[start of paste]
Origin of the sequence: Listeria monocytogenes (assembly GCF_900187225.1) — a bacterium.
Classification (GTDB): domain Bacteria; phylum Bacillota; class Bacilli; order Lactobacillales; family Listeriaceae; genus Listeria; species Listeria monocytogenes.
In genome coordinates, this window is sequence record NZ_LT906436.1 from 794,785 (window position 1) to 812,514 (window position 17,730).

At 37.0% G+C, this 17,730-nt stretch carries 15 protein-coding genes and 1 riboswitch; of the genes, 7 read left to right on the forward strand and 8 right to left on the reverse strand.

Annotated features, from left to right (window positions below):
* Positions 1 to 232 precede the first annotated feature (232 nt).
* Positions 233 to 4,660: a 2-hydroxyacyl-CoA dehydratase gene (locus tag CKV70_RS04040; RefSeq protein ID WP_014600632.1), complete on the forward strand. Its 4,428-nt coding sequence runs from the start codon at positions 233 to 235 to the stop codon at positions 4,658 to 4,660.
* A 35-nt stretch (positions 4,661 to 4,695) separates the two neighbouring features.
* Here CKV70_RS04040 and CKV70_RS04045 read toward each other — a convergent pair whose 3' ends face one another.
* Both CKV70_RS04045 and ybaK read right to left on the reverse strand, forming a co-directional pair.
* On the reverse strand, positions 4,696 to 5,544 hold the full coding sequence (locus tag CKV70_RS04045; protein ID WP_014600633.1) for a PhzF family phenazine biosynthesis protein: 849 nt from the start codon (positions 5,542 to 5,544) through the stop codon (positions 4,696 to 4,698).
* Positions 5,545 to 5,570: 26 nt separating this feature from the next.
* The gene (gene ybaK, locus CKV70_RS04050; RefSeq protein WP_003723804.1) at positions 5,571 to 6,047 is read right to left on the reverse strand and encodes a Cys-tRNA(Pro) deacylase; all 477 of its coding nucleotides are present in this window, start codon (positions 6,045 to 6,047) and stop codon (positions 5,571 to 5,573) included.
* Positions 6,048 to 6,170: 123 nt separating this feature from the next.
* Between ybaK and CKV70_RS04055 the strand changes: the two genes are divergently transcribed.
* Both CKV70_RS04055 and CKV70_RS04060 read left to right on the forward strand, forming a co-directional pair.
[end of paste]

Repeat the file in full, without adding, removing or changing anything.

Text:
Origin of the sequence: Listeria monocytogenes (assembly GCF_900187225.1) — a bacterium.
Classification (GTDB): domain Bacteria; phylum Bacillota; class Bacilli; order Lactobacillales; family Listeriaceae; genus Listeria; species Listeria monocytogenes.
In genome coordinates, this window is sequence record NZ_LT906436.1 from 794,785 (window position 1) to 812,514 (window position 17,730).

At 37.0% G+C, this 17,730-nt stretch carries 15 protein-coding genes and 1 riboswitch; of the genes, 7 read left to right on the forward strand and 8 right to left on the reverse strand.

Annotated features, from left to right (window positions below):
* Positions 1 to 232 precede the first annotated feature (232 nt).
* Positions 233 to 4,660: a 2-hydroxyacyl-CoA dehydratase gene (locus tag CKV70_RS04040; RefSeq protein ID WP_014600632.1), complete on the forward strand. Its 4,428-nt coding sequence runs from the start codon at positions 233 to 235 to the stop codon at positions 4,658 to 4,660.
* A 35-nt stretch (positions 4,661 to 4,695) separates the two neighbouring features.
* Here CKV70_RS04040 and CKV70_RS04045 read toward each other — a convergent pair whose 3' ends face one another.
* Both CKV70_RS04045 and ybaK read right to left on the reverse strand, forming a co-directional pair.
* On the reverse strand, positions 4,696 to 5,544 hold the full coding sequence (locus tag CKV70_RS04045; protein ID WP_014600633.1) for a PhzF family phenazine biosynthesis protein: 849 nt from the start codon (positions 5,542 to 5,544) through the stop codon (positions 4,696 to 4,698).
* Positions 5,545 to 5,570: 26 nt separating this feature from the next.
* The gene (gene ybaK, locus CKV70_RS04050; RefSeq protein WP_003723804.1) at positions 5,571 to 6,047 is read right to left on the reverse strand and encodes a Cys-tRNA(Pro) deacylase; all 477 of its coding nucleotides are present in this window, start codon (positions 6,045 to 6,047) and stop codon (positions 5,571 to 5,573) included.
* Positions 6,048 to 6,170: 123 nt separating this feature from the next.
* Between ybaK and CKV70_RS04055 the strand changes: the two genes are divergently transcribed.
* Both CKV70_RS04055 and CKV70_RS04060 read left to right on the forward strand, forming a co-directional pair.